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Our Crack Tongue & Groove

tynebridge.jpg Was the Tyne Bridge a waste of money?
 

The Tyne Bridge was completed in 1928 at an estimated cost of £1.2 million. Would a cheaper, simpler, less dramatic bridge not have been preferable? Surely there were better ways to spend all of that money, a huge sum in the 1920s, on depression hit Tyneside? No: there must always be a certain amount of money put aside for stuff that enhances our lives in ways that are not easily demonstrable, be it in architecture, the arts, culture or whatever you want to call it.

The Tyne Bridge stands tall as a symbol of local pride and I’ve lost count the number of times that people have told me they feel a little skip in their hearts whenever they return to Newcastle by rail, from London or wherever, and turn to gaze upon its graceful arch once again: “I know I’m really home when I see the Tyne Bridge”.

The Tyne Bridge was always more than a bridge; it was a statement. And over the last couple of decades and more, Tyneside has been making a lot more big statements about who we are and what this region has to offer.

It has taken time, but we have gradually cast aside outmoded stereotypes that had become entrenched in the national press, and popular opinion, that we’re all usually to be found sitting around in working men’s clubs, tin bath under one arm, whippet under the other, flat cap on the whippet.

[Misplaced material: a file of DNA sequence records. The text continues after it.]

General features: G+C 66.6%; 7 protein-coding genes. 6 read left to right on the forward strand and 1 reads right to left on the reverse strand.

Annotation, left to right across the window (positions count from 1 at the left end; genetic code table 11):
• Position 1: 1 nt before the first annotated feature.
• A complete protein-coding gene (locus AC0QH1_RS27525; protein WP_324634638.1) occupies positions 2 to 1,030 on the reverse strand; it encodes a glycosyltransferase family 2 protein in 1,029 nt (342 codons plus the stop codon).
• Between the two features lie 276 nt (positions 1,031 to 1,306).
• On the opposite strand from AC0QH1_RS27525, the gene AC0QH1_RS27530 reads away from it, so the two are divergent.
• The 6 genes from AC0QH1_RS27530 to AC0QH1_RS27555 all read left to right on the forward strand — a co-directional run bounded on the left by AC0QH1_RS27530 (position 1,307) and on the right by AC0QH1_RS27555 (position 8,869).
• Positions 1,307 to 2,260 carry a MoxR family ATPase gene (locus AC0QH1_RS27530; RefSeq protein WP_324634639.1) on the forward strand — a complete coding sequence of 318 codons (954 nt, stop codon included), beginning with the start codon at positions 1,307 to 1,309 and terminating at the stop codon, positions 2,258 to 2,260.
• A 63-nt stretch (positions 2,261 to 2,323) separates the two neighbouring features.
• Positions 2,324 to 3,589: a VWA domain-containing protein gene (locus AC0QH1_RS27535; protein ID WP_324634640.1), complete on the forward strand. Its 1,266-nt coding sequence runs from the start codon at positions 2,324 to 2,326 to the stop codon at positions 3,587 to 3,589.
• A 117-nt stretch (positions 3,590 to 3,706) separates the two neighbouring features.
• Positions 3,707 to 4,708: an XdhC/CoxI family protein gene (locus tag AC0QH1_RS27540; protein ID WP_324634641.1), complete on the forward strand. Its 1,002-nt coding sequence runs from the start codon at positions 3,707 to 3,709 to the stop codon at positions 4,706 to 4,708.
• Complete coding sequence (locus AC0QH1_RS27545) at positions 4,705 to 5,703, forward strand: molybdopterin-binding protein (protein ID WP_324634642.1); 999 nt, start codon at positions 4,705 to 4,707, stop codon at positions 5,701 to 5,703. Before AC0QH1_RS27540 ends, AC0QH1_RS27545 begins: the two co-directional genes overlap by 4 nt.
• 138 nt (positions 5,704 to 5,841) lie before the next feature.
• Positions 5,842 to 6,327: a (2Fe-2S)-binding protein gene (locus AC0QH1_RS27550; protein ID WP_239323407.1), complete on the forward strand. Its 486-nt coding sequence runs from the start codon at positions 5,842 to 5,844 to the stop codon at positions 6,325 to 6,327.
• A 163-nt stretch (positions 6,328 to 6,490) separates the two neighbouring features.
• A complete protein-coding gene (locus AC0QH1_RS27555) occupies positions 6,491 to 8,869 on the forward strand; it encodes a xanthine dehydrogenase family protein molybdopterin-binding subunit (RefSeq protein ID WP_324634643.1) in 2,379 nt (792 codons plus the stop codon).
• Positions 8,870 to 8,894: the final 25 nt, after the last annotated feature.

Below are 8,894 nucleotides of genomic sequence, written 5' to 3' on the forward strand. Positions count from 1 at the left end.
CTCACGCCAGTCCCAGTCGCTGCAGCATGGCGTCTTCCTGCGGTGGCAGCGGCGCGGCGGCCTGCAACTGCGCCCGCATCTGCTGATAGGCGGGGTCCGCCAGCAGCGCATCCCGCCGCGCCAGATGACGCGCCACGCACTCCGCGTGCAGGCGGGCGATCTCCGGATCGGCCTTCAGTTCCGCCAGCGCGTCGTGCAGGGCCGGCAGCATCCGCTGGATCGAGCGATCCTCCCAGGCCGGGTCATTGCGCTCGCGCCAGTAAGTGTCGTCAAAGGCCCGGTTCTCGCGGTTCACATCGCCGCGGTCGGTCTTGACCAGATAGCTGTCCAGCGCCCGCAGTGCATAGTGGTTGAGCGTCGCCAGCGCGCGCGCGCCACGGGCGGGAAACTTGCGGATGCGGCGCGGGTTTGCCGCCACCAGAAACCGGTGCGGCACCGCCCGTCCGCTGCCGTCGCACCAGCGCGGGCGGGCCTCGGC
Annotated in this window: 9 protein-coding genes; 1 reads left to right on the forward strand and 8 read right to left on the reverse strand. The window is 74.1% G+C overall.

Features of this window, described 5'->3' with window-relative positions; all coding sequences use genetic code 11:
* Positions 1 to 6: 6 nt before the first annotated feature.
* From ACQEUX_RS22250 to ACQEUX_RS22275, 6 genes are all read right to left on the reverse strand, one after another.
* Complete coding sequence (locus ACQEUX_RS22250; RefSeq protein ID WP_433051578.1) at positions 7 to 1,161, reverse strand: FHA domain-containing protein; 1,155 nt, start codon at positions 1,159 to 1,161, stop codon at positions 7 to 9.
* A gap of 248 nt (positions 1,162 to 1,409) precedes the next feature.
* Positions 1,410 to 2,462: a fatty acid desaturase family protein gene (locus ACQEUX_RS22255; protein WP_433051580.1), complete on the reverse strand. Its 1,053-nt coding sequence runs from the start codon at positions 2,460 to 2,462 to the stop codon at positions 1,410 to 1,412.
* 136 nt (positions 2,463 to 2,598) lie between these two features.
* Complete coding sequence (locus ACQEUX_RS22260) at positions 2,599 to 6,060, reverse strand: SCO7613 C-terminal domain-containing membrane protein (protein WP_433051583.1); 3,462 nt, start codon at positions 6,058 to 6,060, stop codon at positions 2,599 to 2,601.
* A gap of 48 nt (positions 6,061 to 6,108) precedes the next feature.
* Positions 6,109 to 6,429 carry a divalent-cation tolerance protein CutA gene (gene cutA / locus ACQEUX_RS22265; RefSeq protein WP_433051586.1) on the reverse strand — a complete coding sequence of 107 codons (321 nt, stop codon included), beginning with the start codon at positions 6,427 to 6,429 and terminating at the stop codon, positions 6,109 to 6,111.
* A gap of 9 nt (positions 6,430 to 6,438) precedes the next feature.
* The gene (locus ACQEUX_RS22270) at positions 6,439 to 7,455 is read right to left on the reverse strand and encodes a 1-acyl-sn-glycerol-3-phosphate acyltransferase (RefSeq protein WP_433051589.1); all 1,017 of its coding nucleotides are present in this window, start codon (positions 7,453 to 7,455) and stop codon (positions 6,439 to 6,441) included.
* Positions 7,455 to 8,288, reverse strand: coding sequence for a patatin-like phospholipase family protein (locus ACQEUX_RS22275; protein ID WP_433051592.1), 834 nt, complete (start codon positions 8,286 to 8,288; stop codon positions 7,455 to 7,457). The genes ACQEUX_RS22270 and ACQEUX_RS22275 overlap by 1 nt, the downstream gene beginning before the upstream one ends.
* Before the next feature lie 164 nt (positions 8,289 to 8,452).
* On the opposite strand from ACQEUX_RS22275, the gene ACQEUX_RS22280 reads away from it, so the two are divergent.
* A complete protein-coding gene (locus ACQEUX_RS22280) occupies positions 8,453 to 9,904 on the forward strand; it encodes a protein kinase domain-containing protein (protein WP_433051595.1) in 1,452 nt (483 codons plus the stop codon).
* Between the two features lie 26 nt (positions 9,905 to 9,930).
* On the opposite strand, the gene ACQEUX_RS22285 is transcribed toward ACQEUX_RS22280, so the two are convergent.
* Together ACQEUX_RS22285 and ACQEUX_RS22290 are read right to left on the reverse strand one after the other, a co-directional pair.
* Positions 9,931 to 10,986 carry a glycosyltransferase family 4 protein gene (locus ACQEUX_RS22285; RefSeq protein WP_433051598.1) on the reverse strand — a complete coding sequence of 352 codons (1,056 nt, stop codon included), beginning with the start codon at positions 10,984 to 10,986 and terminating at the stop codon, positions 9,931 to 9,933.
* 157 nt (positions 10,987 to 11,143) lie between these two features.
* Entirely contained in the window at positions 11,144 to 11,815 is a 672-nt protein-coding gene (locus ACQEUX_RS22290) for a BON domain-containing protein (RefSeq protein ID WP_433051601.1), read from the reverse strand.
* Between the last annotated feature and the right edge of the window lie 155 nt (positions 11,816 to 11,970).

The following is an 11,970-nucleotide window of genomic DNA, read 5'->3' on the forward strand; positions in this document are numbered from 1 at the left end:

We’re now more widely known for our incredible galleries, theatres and museums, our stunning architecture and imaginative festivals. A headline in the Guardian a few years back captured the new mood: “Welcome to Newcastle, the UK’s capital of the arts”. The Lonely Planet guide saw fit to include Newcastle in their 30 must-visit destinations in the world (IN THE WORLD!); and survey after survey named the city as one of the top short-break destinations in the UK.

And it’s not just visitors who have been captivated by our vibrant cultural sector. A study of major UK cities found that, per capita, people in Newcastle are more likely to visit galleries, museums and concerts than any other.

Our local arts scene is once again making national headlines of course, but this time it’s because local council funding to cultural institutions is to be cut in its entirety. Not only is this giving the impression that we’re shutting up shop when it comes to culture, but it makes no financial sense either, with every £1 invested in the sector by the council, generating an additional £4 for the local economy.

A city is defined by its culture. It is our heritage, our identity, our – and yes, I’m not afraid to say it – our soul, damn it! Destroy that and what are we left with? Flat caps on whippets? RM